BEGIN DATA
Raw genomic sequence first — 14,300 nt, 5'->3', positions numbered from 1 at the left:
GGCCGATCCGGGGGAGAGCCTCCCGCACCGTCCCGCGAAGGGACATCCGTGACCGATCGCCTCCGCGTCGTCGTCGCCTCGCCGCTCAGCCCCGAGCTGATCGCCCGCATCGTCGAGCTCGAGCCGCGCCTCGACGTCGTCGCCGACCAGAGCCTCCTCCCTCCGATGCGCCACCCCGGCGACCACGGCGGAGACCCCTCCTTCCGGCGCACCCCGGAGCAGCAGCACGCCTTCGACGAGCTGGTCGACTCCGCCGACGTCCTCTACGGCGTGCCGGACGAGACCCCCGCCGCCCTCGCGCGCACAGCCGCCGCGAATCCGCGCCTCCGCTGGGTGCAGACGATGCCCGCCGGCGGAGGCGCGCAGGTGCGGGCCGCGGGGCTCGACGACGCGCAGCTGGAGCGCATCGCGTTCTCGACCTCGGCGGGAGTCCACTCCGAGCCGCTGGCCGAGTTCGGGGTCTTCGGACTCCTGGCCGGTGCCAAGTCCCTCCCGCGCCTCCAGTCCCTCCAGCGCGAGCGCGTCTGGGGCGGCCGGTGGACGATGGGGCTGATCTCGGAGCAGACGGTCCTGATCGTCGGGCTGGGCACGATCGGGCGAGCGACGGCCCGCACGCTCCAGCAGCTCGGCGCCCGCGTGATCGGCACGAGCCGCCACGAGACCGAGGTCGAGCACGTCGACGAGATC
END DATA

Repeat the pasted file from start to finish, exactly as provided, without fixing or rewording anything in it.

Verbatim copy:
Raw genomic sequence first — 14,300 nt, 5'->3', positions numbered from 1 at the left:
GGCCGATCCGGGGGAGAGCCTCCCGCACCGTCCCGCGAAGGGACATCCGTGACCGATCGCCTCCGCGTCGTCGTCGCCTCGCCGCTCAGCCCCGAGCTGATCGCCCGCATCGTCGAGCTCGAGCCGCGCCTCGACGTCGTCGCCGACCAGAGCCTCCTCCCTCCGATGCGCCACCCCGGCGACCACGGCGGAGACCCCTCCTTCCGGCGCACCCCGGAGCAGCAGCACGCCTTCGACGAGCTGGTCGACTCCGCCGACGTCCTCTACGGCGTGCCGGACGAGACCCCCGCCGCCCTCGCGCGCACAGCCGCCGCGAATCCGCGCCTCCGCTGGGTGCAGACGATGCCCGCCGGCGGAGGCGCGCAGGTGCGGGCCGCGGGGCTCGACGACGCGCAGCTGGAGCGCATCGCGTTCTCGACCTCGGCGGGAGTCCACTCCGAGCCGCTGGCCGAGTTCGGGGTCTTCGGACTCCTGGCCGGTGCCAAGTCCCTCCCGCGCCTCCAGTCCCTCCAGCGCGAGCGCGTCTGGGGCGGCCGGTGGACGATGGGGCTGATCTCGGAGCAGACGGTCCTGATCGTCGGGCTGGGCACGATCGGGCGAGCGACGGCCCGCACGCTCCAGCAGCTCGGCGCCCGCGTGATCGGCACGAGCCGCCACGAGACCGAGGTCGAGCACGTCGACGAGATC